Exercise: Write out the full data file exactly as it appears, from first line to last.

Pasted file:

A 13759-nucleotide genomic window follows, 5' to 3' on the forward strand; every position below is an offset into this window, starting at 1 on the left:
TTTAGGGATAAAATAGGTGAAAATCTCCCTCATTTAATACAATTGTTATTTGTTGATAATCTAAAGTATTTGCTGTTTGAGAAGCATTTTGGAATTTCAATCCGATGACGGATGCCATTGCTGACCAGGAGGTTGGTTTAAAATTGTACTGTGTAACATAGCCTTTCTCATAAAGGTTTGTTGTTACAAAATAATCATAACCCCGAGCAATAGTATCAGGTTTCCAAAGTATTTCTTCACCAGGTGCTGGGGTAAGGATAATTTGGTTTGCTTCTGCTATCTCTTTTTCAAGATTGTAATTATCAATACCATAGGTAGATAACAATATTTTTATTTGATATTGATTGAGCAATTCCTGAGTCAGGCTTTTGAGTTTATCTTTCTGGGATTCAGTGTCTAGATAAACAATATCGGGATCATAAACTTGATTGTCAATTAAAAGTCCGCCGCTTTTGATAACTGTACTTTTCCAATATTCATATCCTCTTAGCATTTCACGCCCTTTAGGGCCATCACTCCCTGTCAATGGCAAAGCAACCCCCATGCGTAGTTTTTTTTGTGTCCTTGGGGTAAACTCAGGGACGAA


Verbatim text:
A 13759-nucleotide genomic window follows, 5' to 3' on the forward strand; every position below is an offset into this window, starting at 1 on the left:
TTTAGGGATAAAATAGGTGAAAATCTCCCTCATTTAATACAATTGTTATTTGTTGATAATCTAAAGTATTTGCTGTTTGAGAAGCATTTTGGAATTTCAATCCGATGACGGATGCCATTGCTGACCAGGAGGTTGGTTTAAAATTGTACTGTGTAACATAGCCTTTCTCATAAAGGTTTGTTGTTACAAAATAATCATAACCCCGAGCAATAGTATCAGGTTTCCAAAGTATTTCTTCACCAGGTGCTGGGGTAAGGATAATTTGGTTTGCTTCTGCTATCTCTTTTTCAAGATTGTAATTATCAATACCATAGGTAGATAACAATATTTTTATTTGATATTGATTGAGCAATTCCTGAGTCAGGCTTTTGAGTTTATCTTTCTGGGATTCAGTGTCTAGATAAACAATATCGGGATCATAAACTTGATTGTCAATTAAAAGTCCGCCGCTTTTGATAACTGTACTTTTCCAATATTCATATCCTCTTAGCATTTCACGCCCTTTAGGGCCATCACTCCCTGTCAATGGCAAAGCAACCCCCATGCGTAGTTTTTTTTGTGTCCTTGGGGTAAACTCAGGGACGAA